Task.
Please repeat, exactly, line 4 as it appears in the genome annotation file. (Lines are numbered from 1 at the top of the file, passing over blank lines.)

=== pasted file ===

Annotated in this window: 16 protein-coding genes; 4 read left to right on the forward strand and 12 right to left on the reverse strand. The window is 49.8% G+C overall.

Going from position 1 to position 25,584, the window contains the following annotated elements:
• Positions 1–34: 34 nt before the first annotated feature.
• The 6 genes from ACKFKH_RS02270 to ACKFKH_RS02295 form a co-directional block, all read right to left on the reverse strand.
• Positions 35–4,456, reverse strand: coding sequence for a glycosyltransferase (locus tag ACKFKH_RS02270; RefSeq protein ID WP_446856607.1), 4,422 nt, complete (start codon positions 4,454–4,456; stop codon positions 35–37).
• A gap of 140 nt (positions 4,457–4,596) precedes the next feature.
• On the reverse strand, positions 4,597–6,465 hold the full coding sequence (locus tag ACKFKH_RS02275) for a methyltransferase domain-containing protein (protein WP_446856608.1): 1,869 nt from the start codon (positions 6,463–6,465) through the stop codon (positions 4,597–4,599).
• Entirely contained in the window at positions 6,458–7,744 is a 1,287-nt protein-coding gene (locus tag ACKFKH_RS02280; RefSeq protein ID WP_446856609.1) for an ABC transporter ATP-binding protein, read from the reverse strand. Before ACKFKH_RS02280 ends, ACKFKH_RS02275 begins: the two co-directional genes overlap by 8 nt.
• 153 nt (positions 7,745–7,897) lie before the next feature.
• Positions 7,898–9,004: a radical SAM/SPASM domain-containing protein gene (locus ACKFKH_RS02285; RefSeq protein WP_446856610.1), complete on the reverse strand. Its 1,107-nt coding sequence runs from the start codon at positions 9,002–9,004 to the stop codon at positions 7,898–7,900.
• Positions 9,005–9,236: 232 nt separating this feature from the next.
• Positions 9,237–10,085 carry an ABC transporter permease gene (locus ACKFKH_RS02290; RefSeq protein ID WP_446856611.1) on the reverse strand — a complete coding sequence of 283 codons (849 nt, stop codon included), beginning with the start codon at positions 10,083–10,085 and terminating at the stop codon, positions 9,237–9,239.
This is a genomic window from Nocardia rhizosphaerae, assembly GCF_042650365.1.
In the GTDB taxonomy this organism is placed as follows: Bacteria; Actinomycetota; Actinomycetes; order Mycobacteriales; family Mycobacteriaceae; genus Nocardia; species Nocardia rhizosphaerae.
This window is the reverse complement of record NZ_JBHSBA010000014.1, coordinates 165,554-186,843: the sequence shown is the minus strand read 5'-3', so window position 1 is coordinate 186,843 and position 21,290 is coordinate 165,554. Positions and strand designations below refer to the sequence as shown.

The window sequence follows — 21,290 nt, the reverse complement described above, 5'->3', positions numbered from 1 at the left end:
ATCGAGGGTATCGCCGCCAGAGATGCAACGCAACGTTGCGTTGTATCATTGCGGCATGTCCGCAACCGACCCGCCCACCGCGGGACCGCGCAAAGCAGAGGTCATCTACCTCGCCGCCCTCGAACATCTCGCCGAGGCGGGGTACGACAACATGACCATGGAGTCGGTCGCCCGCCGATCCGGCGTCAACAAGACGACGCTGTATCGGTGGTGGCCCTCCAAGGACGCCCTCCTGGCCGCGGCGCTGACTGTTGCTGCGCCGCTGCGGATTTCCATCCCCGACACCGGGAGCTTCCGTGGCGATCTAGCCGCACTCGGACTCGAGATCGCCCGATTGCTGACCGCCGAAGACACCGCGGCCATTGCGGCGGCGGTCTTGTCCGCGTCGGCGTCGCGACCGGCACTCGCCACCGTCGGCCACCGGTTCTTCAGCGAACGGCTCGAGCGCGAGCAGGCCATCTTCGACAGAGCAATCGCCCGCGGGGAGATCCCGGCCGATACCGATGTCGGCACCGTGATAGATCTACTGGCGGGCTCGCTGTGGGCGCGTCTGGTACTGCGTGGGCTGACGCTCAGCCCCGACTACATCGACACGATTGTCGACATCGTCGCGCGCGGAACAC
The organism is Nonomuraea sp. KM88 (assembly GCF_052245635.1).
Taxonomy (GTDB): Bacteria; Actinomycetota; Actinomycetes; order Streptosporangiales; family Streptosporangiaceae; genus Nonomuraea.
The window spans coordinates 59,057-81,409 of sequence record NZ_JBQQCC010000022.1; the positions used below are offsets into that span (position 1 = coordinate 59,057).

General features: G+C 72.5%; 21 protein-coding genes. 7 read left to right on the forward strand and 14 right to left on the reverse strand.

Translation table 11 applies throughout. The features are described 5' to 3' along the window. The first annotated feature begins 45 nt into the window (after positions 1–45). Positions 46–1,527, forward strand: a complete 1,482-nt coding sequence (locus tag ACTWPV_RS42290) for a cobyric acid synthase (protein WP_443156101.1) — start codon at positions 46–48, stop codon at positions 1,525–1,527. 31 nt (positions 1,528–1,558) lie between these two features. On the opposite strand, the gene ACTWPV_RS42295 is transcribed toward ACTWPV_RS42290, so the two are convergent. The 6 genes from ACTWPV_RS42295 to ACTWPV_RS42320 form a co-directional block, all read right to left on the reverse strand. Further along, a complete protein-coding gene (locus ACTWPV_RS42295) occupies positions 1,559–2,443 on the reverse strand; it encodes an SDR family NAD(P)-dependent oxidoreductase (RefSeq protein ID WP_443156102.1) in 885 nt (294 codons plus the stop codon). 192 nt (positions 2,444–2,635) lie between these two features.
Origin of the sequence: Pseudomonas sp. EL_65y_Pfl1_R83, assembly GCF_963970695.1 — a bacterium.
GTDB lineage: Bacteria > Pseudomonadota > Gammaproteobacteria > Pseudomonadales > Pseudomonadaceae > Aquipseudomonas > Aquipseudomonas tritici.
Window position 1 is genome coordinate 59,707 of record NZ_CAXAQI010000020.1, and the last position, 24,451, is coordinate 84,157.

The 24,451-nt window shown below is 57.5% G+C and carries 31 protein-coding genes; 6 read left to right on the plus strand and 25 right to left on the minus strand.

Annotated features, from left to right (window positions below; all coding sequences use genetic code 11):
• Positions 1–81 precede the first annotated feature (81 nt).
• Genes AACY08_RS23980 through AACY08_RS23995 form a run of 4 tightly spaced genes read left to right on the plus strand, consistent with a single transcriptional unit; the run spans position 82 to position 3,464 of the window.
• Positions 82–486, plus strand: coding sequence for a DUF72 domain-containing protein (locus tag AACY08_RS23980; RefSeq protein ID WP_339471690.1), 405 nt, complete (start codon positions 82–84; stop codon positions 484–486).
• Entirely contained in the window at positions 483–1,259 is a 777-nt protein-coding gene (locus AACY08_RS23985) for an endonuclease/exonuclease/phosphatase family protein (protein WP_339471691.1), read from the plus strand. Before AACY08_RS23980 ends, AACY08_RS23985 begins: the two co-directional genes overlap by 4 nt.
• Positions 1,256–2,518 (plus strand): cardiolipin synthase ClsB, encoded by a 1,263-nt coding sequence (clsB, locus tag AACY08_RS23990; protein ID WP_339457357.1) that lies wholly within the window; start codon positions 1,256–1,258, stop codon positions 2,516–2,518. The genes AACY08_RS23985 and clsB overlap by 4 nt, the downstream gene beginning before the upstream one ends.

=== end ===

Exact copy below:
• The 6 genes from ACKFKH_RS02270 to ACKFKH_RS02295 form a co-directional block, all read right to left on the reverse strand.